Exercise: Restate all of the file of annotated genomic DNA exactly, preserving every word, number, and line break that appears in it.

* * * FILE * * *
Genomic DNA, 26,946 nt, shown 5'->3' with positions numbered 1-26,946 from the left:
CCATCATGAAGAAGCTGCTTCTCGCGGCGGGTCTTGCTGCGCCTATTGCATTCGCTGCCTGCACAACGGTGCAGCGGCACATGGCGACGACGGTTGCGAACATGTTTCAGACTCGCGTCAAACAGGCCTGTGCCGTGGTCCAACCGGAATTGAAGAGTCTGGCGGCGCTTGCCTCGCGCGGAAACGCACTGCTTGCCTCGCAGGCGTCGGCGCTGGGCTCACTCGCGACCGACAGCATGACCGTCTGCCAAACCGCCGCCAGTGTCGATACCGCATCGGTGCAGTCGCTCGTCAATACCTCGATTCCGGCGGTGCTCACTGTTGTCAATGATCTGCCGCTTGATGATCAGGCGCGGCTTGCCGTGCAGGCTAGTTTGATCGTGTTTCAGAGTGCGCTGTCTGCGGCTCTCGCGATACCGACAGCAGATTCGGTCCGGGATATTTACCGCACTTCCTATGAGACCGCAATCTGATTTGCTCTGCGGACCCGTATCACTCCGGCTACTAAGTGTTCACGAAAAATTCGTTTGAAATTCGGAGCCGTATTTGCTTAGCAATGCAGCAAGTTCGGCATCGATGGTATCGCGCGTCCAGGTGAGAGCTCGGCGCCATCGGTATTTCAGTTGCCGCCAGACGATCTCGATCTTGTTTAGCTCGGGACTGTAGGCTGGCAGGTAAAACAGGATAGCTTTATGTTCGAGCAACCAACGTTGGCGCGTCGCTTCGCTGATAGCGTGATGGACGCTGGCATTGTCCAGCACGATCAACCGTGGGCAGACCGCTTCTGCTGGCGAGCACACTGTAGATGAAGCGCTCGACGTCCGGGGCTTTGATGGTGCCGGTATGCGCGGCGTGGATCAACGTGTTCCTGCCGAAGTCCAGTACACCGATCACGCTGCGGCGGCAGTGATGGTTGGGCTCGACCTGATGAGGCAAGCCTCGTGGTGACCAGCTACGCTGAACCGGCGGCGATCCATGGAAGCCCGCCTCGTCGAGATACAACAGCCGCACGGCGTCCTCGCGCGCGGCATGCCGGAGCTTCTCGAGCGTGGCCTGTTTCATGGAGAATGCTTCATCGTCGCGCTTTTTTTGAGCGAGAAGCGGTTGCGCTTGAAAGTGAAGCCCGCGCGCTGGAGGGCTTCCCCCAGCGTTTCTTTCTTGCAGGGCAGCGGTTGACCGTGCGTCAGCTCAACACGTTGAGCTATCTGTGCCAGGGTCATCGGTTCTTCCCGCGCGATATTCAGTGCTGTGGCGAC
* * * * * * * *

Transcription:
Genomic DNA, 26,946 nt, shown 5'->3' with positions numbered 1-26,946 from the left:
CCATCATGAAGAAGCTGCTTCTCGCGGCGGGTCTTGCTGCGCCTATTGCATTCGCTGCCTGCACAACGGTGCAGCGGCACATGGCGACGACGGTTGCGAACATGTTTCAGACTCGCGTCAAACAGGCCTGTGCCGTGGTCCAACCGGAATTGAAGAGTCTGGCGGCGCTTGCCTCGCGCGGAAACGCACTGCTTGCCTCGCAGGCGTCGGCGCTGGGCTCACTCGCGACCGACAGCATGACCGTCTGCCAAACCGCCGCCAGTGTCGATACCGCATCGGTGCAGTCGCTCGTCAATACCTCGATTCCGGCGGTGCTCACTGTTGTCAATGATCTGCCGCTTGATGATCAGGCGCGGCTTGCCGTGCAGGCTAGTTTGATCGTGTTTCAGAGTGCGCTGTCTGCGGCTCTCGCGATACCGACAGCAGATTCGGTCCGGGATATTTACCGCACTTCCTATGAGACCGCAATCTGATTTGCTCTGCGGACCCGTATCACTCCGGCTACTAAGTGTTCACGAAAAATTCGTTTGAAATTCGGAGCCGTATTTGCTTAGCAATGCAGCAAGTTCGGCATCGATGGTATCGCGCGTCCAGGTGAGAGCTCGGCGCCATCGGTATTTCAGTTGCCGCCAGACGATCTCGATCTTGTTTAGCTCGGGACTGTAGGCTGGCAGGTAAAACAGGATAGCTTTATGTTCGAGCAACCAACGTTGGCGCGTCGCTTCGCTGATAGCGTGATGGACGCTGGCATTGTCCAGCACGATCAACCGTGGGCAGACCGCTTCTGCTGGCGAGCACACTGTAGATGAAGCGCTCGACGTCCGGGGCTTTGATGGTGCCGGTATGCGCGGCGTGGATCAACGTGTTCCTGCCGAAGTCCAGTACACCGATCACGCTGCGGCGGCAGTGATGGTTGGGCTCGACCTGATGAGGCAAGCCTCGTGGTGACCAGCTACGCTGAACCGGCGGCGATCCATGGAAGCCCGCCTCGTCGAGATACAACAGCCGCACGGCGTCCTCGCGCGCGGCATGCCGGAGCTTCTCGAGCGTGGCCTGTTTCATGGAGAATGCTTCATCGTCGCGCTTTTTTTGAGCGAGAAGCGGTTGCGCTTGAAAGTGAAGCCCGCGCGCTGGAGGGCTTCCCCCAGCGTTTCTTTCTTGCAGGGCAGCGGTTGACCGTGCGTCAGCTCAACACGTTGAGCTATCTGTGCCAGGGTCATCGGTTCTTCCCGCGCGATATTCAGTGCTGTGGCGAC